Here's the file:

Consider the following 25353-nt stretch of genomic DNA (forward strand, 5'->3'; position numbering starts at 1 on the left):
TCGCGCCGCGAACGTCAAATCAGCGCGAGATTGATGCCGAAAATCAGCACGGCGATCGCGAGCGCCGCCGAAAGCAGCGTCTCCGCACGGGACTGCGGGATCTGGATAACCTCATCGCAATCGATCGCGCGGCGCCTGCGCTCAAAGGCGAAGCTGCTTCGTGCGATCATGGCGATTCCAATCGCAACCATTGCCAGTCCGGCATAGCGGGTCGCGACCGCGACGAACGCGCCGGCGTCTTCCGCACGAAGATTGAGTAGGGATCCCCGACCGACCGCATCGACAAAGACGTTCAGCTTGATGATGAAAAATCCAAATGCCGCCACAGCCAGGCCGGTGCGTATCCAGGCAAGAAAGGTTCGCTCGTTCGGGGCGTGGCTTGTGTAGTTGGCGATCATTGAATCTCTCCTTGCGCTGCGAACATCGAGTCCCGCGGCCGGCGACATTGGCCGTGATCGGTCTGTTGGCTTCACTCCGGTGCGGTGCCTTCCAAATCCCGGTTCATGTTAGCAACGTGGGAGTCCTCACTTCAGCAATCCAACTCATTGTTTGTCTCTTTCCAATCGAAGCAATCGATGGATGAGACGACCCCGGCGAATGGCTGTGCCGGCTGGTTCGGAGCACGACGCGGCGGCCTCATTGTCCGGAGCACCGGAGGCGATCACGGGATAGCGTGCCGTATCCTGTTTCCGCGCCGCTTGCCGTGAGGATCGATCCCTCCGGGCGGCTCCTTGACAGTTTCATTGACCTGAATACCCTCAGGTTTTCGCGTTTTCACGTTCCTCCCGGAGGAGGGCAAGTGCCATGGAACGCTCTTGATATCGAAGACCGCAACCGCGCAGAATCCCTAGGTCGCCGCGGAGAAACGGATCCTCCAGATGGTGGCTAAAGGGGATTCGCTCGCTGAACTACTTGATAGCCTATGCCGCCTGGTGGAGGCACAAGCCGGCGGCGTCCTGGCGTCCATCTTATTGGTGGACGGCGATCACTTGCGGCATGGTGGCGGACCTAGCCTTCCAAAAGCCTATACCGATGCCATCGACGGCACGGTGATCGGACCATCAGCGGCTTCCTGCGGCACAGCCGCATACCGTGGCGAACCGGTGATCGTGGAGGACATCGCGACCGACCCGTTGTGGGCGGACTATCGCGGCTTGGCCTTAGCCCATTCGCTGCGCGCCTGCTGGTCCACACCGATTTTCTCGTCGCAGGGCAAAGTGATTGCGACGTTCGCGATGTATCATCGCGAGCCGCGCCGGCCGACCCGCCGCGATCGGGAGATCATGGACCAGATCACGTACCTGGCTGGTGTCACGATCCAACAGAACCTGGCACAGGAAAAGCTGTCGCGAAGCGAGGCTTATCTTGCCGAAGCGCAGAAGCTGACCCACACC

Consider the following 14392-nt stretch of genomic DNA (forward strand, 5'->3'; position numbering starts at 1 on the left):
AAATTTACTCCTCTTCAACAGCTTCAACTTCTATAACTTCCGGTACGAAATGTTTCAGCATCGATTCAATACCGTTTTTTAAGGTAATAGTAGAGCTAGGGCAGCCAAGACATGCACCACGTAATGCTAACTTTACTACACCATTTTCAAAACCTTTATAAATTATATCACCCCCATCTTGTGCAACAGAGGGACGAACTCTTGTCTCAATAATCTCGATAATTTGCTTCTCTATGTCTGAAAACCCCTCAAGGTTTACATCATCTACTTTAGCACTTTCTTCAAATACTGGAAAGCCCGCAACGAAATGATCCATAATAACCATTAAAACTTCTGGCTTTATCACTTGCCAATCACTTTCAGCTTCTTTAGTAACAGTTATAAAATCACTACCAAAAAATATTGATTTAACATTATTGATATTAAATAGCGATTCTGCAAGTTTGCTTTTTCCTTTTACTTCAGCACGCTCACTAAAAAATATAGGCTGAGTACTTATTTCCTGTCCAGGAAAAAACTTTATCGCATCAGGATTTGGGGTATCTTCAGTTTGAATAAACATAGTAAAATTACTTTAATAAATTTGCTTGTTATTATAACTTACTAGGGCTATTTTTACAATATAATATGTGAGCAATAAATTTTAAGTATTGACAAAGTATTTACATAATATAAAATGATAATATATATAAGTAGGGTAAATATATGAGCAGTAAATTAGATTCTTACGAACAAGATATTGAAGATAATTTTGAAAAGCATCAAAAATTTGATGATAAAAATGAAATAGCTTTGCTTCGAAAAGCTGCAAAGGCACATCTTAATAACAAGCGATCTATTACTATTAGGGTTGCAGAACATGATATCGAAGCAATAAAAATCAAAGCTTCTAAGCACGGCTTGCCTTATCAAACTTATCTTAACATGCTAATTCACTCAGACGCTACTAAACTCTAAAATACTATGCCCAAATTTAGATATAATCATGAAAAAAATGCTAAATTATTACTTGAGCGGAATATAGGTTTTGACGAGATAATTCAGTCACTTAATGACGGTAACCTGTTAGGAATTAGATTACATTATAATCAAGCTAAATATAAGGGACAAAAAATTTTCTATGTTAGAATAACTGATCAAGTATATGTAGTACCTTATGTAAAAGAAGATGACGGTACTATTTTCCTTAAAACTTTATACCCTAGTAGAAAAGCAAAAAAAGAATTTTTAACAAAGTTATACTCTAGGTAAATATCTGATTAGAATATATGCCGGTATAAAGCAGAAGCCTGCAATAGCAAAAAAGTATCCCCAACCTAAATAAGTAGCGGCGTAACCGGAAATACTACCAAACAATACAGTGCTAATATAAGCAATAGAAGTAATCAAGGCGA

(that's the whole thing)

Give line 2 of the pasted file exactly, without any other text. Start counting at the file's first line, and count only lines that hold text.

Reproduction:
TCGCGCCGCGAACGTCAAATCAGCGCGAGATTGATGCCGAAAATCAGCACGGCGATCGCGAGCGCCGCCGAAAGCAGCGTCTCCGCACGGGACTGCGGGATCTGGATAACCTCATCGCAATCGATCGCGCGGCGCCTGCGCTCAAAGGCGAAGCTGCTTCGTGCGATCATGGCGATTCCAATCGCAACCATTGCCAGTCCGGCATAGCGGGTCGCGACCGCGACGAACGCGCCGGCGTCTTCCGCACGAAGATTGAGTAGGGATCCCCGACCGACCGCATCGACAAAGACGTTCAGCTTGATGATGAAAAATCCAAATGCCGCCACAGCCAGGCCGGTGCGTATCCAGGCAAGAAAGGTTCGCTCGTTCGGGGCGTGGCTTGTGTAGTTGGCGATCATTGAATCTCTCCTTGCGCTGCGAACATCGAGTCCCGCGGCCGGCGACATTGGCCGTGATCGGTCTGTTGGCTTCACTCCGGTGCGGTGCCTTCCAAATCCCGGTTCATGTTAGCAACGTGGGAGTCCTCACTTCAGCAATCCAACTCATTGTTTGTCTCTTTCCAATCGAAGCAATCGATGGATGAGACGACCCCGGCGAATGGCTGTGCCGGCTGGTTCGGAGCACGACGCGGCGGCCTCATTGTCCGGAGCACCGGAGGCGATCACGGGATAGCGTGCCGTATCCTGTTTCCGCGCCGCTTGCCGTGAGGATCGATCCCTCCGGGCGGCTCCTTGACAGTTTCATTGACCTGAATACCCTCAGGTTTTCGCGTTTTCACGTTCCTCCCGGAGGAGGGCAAGTGCCATGGAACGCTCTTGATATCGAAGACCGCAACCGCGCAGAATCCCTAGGTCGCCGCGGAGAAACGGATCCTCCAGATGGTGGCTAAAGGGGATTCGCTCGCTGAACTACTTGATAGCCTATGCCGCCTGGTGGAGGCACAAGCCGGCGGCGTCCTGGCGTCCATCTTATTGGTGGACGGCGATCACTTGCGGCATGGTGGCGGACCTAGCCTTCCAAAAGCCTATACCGATGCCATCGACGGCACGGTGATCGGACCATCAGCGGCTTCCTGCGGCACAGCCGCATACCGTGGCGAACCGGTGATCGTGGAGGACATCGCGACCGACCCGTTGTGGGCGGACTATCGCGGCTTGGCCTTAGCCCATTCGCTGCGCGCCTGCTGGTCCACACCGATTTTCTCGTCGCAGGGCAAAGTGATTGCGACGTTCGCGATGTATCATCGCGAGCCGCGCCGGCCGACCCGCCGCGATCGGGAGATCATGGACCAGATCACGTACCTGGCTGGTGTCACGATCCAACAGAACCTGGCACAGGAAAAGCTGTCGCGAAGCGAGGCTTATCTTGCCGAAGCGCAGAAGCTGACCCACACC